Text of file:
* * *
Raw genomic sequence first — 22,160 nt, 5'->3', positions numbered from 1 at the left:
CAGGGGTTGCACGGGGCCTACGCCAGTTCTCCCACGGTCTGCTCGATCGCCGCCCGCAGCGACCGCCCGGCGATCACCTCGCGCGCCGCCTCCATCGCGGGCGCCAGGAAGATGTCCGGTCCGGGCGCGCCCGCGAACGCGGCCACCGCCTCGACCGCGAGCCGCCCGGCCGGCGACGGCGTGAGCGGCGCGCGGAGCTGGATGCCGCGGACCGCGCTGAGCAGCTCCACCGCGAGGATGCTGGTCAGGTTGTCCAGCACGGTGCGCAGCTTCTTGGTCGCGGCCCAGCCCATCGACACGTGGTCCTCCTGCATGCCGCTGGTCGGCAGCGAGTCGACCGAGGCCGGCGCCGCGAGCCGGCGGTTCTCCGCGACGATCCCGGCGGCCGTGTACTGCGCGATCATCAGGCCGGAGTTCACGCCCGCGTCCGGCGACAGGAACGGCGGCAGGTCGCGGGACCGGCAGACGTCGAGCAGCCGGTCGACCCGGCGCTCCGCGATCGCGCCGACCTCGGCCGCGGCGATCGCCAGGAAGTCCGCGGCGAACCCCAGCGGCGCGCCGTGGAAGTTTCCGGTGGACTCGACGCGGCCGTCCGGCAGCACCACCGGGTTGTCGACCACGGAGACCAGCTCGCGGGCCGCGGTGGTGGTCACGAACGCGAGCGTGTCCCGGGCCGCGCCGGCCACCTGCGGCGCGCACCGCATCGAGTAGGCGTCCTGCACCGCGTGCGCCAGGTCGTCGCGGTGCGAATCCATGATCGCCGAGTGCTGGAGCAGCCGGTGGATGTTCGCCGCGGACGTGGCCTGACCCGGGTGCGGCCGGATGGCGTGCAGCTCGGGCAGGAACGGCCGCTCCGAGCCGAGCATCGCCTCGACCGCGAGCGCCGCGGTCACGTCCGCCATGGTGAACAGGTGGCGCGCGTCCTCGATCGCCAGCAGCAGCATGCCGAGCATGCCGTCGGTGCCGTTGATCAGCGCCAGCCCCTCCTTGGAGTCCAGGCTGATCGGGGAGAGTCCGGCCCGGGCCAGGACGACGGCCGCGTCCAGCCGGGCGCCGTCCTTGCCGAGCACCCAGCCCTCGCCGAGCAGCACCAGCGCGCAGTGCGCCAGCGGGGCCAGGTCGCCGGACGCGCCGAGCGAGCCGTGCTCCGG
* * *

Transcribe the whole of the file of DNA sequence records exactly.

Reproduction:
Raw genomic sequence first — 22,160 nt, 5'->3', positions numbered from 1 at the left:
CAGGGGTTGCACGGGGCCTACGCCAGTTCTCCCACGGTCTGCTCGATCGCCGCCCGCAGCGACCGCCCGGCGATCACCTCGCGCGCCGCCTCCATCGCGGGCGCCAGGAAGATGTCCGGTCCGGGCGCGCCCGCGAACGCGGCCACCGCCTCGACCGCGAGCCGCCCGGCCGGCGACGGCGTGAGCGGCGCGCGGAGCTGGATGCCGCGGACCGCGCTGAGCAGCTCCACCGCGAGGATGCTGGTCAGGTTGTCCAGCACGGTGCGCAGCTTCTTGGTCGCGGCCCAGCCCATCGACACGTGGTCCTCCTGCATGCCGCTGGTCGGCAGCGAGTCGACCGAGGCCGGCGCCGCGAGCCGGCGGTTCTCCGCGACGATCCCGGCGGCCGTGTACTGCGCGATCATCAGGCCGGAGTTCACGCCCGCGTCCGGCGACAGGAACGGCGGCAGGTCGCGGGACCGGCAGACGTCGAGCAGCCGGTCGACCCGGCGCTCCGCGATCGCGCCGACCTCGGCCGCGGCGATCGCCAGGAAGTCCGCGGCGAACCCCAGCGGCGCGCCGTGGAAGTTTCCGGTGGACTCGACGCGGCCGTCCGGCAGCACCACCGGGTTGTCGACCACGGAGACCAGCTCGCGGGCCGCGGTGGTGGTCACGAACGCGAGCGTGTCCCGGGCCGCGCCGGCCACCTGCGGCGCGCACCGCATCGAGTAGGCGTCCTGCACCGCGTGCGCCAGGTCGTCGCGGTGCGAATCCATGATCGCCGAGTGCTGGAGCAGCCGGTGGATGTTCGCCGCGGACGTGGCCTGACCCGGGTGCGGCCGGATGGCGTGCAGCTCGGGCAGGAACGGCCGCTCCGAGCCGAGCATCGCCTCGACCGCGAGCGCCGCGGTCACGTCCGCCATGGTGAACAGGTGGCGCGCGTCCTCGATCGCCAGCAGCAGCATGCCGAGCATGCCGTCGGTGCCGTTGATCAGCGCCAGCCCCTCCTTGGAGTCCAGGCTGATCGGGGAGAGTCCGGCCCGGGCCAGGACGACGGCCGCGTCCAGCCGGGCGCCGTCCTTGCCGAGCACCCAGCCCTCGCCGAGCAGCACCAGCGCGCAGTGCGCCAGCGGGGCCAGGTCGCCGGACGCGCCGAGCGAGCCGTGCTCCGG